The areas hit by the recent measles outbreak had vaccination rates as low as 50%, which allowed the disease to spread, new research suggests.
Researchers at Boston Children's Hospital analyzed case numbers reported by the California Department of Public Health as well as other regional surveillance data to estimate the vaccination rates of areas affected by the measles outbreak in California, Arizona and Illinois. The team published a research letter of their findings in the journal JAMA Pediatrics.
The researchers found that the vaccination rates for the areas were somewhere between 50% to 86%, which is significantly lower than the 96%-to-99% rate needed to create herd immunity — when a significant portion of the population is protected so that there's a low risk of an infectious-disease outbreak.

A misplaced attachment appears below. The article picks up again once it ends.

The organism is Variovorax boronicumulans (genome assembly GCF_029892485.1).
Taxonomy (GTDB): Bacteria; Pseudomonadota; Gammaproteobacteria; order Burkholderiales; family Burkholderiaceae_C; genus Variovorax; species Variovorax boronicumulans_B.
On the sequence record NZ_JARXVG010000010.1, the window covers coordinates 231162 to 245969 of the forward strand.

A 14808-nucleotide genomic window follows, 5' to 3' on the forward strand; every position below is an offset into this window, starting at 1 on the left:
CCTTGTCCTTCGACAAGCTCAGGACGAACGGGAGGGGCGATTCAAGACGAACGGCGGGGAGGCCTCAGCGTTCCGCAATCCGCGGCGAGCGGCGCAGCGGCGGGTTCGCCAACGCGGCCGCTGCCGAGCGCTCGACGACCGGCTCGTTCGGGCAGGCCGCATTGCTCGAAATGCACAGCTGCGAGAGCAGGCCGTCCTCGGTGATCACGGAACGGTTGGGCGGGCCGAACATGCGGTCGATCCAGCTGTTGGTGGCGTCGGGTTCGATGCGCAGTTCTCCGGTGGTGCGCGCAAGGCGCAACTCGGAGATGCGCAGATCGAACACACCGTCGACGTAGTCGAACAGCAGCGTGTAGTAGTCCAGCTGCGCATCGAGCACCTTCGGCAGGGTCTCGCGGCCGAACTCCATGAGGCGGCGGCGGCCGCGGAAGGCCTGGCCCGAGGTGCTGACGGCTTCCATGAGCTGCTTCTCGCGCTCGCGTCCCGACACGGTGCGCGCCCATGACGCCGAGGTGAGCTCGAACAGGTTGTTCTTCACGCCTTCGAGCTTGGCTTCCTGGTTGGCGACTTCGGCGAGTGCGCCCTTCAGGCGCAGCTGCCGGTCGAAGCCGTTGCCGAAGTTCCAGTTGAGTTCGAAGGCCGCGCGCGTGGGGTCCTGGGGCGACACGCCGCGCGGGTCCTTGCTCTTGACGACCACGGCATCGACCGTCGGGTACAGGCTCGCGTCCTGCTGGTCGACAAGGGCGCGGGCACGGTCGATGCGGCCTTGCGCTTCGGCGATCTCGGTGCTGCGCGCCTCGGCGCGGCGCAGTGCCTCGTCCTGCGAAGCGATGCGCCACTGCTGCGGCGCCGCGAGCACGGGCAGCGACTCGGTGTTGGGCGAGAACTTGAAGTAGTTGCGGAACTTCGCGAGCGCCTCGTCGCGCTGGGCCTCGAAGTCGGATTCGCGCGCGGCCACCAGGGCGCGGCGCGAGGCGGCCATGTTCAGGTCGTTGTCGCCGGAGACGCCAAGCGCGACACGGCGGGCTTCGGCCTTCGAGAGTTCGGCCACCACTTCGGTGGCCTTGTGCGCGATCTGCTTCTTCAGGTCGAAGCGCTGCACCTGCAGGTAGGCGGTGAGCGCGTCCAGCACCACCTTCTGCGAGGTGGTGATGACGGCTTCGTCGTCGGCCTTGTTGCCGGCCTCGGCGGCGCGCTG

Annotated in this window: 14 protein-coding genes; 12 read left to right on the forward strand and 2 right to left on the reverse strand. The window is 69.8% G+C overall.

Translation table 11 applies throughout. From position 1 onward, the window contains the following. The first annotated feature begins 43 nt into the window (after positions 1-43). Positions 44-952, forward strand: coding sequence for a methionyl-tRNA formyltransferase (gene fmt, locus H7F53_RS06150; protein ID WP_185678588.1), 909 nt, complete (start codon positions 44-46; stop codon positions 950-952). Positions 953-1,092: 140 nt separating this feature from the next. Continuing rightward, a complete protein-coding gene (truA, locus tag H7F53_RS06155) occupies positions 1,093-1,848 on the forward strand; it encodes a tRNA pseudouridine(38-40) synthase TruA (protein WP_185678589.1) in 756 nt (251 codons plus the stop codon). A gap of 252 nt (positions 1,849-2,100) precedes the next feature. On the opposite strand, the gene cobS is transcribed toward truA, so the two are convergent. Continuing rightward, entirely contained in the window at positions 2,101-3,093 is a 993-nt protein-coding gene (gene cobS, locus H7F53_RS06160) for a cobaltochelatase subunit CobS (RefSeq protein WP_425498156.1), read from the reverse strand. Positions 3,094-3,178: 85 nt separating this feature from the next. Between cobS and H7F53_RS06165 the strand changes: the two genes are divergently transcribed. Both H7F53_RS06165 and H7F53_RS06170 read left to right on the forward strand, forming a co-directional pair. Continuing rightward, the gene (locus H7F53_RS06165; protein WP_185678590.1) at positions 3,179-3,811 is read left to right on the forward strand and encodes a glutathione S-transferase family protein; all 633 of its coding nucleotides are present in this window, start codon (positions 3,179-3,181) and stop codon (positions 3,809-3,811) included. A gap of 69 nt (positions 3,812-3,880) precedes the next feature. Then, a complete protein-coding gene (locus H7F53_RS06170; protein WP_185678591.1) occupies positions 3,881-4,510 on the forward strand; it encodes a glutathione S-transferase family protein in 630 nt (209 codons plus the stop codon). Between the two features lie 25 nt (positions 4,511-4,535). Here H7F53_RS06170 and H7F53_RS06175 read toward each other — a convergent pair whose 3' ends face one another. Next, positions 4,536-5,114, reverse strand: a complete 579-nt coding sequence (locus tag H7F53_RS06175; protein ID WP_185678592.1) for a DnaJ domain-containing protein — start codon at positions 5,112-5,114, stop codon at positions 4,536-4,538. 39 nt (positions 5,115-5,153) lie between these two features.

"Our data tell us a very straightforward story — that the way to stop this and future measles outbreaks is through vaccination," said study author John Brownstein, of the Children's Hospital Informatics Program, in a statement. "The fundamental reason why we're seeing the number of cases we are is inadequate vaccine coverage among the exposed."
Between Jan. 1 to March 13, 176 Americans were infected with measles and reported to the U.S. Centers for Disease Control and Prevention. Most of the people in the recent outbreak were not vaccinated, and many of the cases were linked to a Disneyland amusement park in California.